Practically applying the idea of “strategic surprise” when anticipating new threats is difficult as soon as one moves away from the general idea, and tries to be more specific about the strategic impact a surprise could have. The surprise part of the concept is relatively easily understood and envisioned. When imagining a threat or danger occurring, we don’t have any problem identifying and explaining the many reasons why this event could happen unexpectedly and find us unprepared. Assessing, estimating and understanding these incriminated causes, then remedying them, is more complex, indeed the raison d’être of strategic foresight and warning and risk management, and the topic of many studies. The strategic dimension, for its part, is more elusive and far less […]
In many foresight methods, once you have identified the main factors or variables and reach the moment to develop the narrative for the scenarios, you are left with no guidance regarding the way to accomplish this step, beyond something along the line of “flesh out the scenario and develop the story.”*
Here, we shall do otherwise and provide a straightforward and easy method to write the scenario. We shall use the dynamic network we constructed for Everstate – or for another issue – and the feature called “Ego Network” that is available in social network analysis and visualisation software to guide the development and writing of the narrative.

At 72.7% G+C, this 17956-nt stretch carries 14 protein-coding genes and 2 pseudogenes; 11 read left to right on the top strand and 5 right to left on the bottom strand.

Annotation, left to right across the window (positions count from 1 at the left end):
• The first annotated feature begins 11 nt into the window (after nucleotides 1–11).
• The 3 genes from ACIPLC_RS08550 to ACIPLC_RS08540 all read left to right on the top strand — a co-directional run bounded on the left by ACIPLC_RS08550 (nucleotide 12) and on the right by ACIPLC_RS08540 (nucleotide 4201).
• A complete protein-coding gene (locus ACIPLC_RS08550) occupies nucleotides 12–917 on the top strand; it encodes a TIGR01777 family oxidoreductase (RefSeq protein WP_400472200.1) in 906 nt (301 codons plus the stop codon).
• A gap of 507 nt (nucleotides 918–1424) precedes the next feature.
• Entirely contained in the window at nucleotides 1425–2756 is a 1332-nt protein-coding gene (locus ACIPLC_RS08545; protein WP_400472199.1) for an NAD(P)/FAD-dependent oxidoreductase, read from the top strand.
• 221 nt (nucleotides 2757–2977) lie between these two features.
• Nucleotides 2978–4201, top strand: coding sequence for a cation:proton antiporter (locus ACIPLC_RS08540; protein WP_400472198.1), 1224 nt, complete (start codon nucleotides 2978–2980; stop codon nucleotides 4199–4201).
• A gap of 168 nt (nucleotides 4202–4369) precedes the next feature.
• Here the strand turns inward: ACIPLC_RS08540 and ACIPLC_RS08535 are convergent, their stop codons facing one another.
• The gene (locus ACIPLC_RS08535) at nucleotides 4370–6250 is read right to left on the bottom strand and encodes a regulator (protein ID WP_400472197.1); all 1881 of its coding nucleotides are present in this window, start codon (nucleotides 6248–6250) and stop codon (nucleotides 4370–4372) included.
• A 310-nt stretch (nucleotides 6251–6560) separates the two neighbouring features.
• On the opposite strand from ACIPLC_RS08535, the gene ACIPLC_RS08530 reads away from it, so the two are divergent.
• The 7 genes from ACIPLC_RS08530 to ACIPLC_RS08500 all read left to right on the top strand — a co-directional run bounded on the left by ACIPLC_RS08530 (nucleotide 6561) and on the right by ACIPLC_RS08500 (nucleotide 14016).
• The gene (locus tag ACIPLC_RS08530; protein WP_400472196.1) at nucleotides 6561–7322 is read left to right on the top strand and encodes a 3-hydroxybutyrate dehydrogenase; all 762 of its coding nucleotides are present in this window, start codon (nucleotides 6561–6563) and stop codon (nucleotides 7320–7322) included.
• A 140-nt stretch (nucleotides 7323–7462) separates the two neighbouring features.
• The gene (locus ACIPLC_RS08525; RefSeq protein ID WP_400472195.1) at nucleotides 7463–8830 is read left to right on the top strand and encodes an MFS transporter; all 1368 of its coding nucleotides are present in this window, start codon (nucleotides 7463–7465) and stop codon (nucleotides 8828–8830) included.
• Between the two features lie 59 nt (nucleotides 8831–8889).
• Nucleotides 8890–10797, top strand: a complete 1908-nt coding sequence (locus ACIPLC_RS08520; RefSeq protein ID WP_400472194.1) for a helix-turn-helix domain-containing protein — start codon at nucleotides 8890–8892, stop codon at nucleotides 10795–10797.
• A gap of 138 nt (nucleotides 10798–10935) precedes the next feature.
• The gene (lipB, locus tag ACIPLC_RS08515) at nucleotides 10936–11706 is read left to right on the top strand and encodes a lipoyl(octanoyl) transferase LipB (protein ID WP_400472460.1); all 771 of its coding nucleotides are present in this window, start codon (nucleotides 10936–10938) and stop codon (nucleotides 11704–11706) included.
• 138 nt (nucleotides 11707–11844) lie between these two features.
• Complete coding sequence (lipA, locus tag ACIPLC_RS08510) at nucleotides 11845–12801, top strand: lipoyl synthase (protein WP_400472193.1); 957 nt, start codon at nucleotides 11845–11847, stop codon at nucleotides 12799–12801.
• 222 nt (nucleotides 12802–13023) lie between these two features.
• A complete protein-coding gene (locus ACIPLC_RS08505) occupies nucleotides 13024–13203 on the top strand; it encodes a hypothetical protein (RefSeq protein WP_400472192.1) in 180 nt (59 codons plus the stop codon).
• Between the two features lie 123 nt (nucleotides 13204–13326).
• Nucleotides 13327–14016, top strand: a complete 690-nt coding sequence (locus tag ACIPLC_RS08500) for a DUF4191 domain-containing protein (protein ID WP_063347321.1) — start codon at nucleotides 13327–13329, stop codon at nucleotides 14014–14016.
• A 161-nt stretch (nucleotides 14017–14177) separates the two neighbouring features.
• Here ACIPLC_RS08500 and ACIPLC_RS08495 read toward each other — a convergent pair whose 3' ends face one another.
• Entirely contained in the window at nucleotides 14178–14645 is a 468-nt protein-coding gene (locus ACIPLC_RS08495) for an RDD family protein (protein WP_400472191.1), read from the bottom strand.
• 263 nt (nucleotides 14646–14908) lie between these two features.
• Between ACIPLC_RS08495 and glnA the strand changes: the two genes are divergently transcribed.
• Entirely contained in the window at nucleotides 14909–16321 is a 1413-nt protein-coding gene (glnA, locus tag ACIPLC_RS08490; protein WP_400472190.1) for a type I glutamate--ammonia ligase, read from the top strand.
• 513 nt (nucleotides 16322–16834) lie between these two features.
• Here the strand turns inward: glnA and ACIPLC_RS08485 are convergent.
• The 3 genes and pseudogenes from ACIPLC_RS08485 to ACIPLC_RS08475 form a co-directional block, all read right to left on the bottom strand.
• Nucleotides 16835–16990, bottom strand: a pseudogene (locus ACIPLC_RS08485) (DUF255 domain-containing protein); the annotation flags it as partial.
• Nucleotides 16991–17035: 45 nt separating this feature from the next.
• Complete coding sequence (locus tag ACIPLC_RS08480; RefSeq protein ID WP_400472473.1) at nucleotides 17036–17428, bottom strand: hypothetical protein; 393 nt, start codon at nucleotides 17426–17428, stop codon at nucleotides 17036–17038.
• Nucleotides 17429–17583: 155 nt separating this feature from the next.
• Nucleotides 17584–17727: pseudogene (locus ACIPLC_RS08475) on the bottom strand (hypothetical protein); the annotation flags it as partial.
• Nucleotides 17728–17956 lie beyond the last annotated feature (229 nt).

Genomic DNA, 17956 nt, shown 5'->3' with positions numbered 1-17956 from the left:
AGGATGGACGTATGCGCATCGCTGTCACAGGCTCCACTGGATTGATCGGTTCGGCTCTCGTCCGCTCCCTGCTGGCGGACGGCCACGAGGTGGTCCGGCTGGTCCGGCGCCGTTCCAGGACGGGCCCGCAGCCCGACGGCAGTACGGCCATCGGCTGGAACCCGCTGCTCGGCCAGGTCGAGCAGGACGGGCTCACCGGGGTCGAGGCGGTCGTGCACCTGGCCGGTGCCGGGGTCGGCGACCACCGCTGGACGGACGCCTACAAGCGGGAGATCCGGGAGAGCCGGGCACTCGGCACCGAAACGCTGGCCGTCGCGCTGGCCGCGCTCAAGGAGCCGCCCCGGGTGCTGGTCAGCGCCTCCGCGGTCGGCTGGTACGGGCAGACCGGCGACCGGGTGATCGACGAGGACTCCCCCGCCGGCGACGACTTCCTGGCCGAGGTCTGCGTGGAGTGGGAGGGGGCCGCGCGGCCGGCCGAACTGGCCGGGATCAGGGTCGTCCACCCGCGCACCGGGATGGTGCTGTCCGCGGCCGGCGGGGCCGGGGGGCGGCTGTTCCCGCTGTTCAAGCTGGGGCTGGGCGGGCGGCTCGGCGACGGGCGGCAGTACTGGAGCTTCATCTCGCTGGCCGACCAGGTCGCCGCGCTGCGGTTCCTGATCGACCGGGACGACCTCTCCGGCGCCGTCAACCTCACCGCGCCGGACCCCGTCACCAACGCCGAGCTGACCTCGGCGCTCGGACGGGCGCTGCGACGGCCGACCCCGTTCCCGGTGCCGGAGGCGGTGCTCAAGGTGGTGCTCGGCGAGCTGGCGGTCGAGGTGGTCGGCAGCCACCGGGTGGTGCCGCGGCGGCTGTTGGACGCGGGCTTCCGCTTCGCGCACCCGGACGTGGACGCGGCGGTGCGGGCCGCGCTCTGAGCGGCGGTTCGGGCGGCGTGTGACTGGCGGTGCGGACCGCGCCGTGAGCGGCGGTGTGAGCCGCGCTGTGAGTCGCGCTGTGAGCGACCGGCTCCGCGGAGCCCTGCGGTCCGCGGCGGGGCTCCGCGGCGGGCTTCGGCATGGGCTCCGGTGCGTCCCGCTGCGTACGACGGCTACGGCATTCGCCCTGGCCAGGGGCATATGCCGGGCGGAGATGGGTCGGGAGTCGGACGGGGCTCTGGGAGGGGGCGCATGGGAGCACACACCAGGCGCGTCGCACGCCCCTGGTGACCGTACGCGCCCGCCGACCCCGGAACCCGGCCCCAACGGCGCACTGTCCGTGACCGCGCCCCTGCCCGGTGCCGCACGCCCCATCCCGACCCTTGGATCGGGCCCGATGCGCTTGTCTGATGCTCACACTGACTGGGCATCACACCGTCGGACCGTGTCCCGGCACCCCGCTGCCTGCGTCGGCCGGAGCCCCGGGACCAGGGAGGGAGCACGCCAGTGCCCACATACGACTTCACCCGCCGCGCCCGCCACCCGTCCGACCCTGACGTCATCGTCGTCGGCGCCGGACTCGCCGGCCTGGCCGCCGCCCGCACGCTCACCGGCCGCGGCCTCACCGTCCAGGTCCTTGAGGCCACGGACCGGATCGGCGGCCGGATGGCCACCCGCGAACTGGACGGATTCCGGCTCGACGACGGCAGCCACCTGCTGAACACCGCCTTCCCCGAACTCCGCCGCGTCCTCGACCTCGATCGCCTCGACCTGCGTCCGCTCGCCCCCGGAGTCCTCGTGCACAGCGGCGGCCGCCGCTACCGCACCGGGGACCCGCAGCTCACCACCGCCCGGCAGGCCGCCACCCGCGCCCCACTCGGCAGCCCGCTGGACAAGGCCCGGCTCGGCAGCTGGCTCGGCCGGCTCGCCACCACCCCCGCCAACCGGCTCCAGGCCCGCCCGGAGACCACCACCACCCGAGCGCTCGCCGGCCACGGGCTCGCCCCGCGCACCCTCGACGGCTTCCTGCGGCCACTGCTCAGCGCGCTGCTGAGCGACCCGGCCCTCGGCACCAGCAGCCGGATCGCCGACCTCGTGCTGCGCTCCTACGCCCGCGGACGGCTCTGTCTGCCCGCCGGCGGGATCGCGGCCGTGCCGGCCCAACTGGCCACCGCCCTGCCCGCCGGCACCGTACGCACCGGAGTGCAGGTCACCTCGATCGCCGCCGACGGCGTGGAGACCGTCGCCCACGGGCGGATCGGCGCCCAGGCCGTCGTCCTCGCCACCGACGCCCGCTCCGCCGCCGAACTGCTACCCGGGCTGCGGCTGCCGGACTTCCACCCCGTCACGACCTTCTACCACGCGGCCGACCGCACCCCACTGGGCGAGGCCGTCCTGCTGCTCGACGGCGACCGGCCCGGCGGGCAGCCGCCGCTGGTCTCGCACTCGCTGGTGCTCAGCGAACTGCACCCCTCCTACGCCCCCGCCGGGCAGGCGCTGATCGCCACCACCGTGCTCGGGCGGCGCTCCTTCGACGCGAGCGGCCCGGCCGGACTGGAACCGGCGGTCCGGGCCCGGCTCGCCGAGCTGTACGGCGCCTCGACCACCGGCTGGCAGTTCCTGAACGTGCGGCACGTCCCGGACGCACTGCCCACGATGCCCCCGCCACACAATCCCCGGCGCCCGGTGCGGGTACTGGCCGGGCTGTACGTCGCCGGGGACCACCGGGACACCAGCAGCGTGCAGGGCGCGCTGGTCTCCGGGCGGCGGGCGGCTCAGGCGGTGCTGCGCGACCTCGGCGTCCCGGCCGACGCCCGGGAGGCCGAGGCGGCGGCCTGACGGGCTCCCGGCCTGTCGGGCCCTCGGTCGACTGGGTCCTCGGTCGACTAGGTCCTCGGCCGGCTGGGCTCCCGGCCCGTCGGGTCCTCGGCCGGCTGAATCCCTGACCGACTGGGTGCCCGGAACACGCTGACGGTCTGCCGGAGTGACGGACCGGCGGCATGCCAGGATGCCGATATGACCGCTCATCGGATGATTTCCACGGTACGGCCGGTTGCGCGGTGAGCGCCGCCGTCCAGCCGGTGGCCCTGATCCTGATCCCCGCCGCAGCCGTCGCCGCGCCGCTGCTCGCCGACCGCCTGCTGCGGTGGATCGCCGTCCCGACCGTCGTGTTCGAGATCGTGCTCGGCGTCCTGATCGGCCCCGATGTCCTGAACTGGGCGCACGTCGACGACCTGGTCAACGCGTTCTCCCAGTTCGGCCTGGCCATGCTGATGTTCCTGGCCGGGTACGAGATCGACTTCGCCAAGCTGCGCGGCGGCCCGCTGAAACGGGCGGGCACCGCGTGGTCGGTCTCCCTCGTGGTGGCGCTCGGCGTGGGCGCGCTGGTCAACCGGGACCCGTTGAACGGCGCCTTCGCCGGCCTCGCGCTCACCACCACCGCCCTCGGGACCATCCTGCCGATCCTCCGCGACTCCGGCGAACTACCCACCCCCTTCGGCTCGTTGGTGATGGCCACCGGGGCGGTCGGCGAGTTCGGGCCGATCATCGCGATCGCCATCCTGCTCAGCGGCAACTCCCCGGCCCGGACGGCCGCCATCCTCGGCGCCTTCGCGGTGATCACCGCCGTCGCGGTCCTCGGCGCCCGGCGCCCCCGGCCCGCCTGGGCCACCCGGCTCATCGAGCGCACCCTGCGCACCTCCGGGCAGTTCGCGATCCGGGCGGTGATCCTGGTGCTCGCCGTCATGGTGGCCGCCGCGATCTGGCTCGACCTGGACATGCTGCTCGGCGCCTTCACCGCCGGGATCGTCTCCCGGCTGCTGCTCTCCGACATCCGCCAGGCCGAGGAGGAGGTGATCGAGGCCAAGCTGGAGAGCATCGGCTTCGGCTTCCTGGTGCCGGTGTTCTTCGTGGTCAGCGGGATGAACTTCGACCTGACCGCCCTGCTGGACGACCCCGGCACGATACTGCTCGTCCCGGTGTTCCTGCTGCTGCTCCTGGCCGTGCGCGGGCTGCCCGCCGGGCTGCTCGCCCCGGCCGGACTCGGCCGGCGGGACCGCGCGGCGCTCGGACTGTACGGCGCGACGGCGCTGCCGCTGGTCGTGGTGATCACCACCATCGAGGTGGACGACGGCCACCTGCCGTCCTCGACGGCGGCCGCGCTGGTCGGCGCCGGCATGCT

In this article we explain and discuss the methodological background that allows us to set the criteria for Everstate – or for any country or issue chosen – as exemplified in the post “Everstate’s characteristics.” Meanwhile, we also address the problem of consistency.
Once variables (also called factors and drivers according to authors) have been identified – and in our case mapped, most foresight methodologies aim at reducing their number, i.e. keeping only a few of those variables.
Indeed, considering cognitive limitations, as well as finite resources, one tries obtaining a number of variables that can be easily and relatively quickly combined by the human brain.
The problem we here face methodologically is how to reduce this number of variables at best, making sure we do not reintroduce biases or/and simplify our model so much it becomes useless or suboptimal.
Furthermore, considering also the potential adverse reactions of practitioners to complex models, being able to present a properly simplified or reduced model (however remaining faithful to the initial one) is most often necessary.
Go back to Part 1
Actually, any SF&W model as it primarily deals with time should be a dynamic network. How can we expect obtaining any potential outline for the future if our model for understanding is static?
Our map thus aims at representing the potential dynamics of polities. We shall notably use Ertman’s work on past state-building, but making it adaptable to present and future conditions.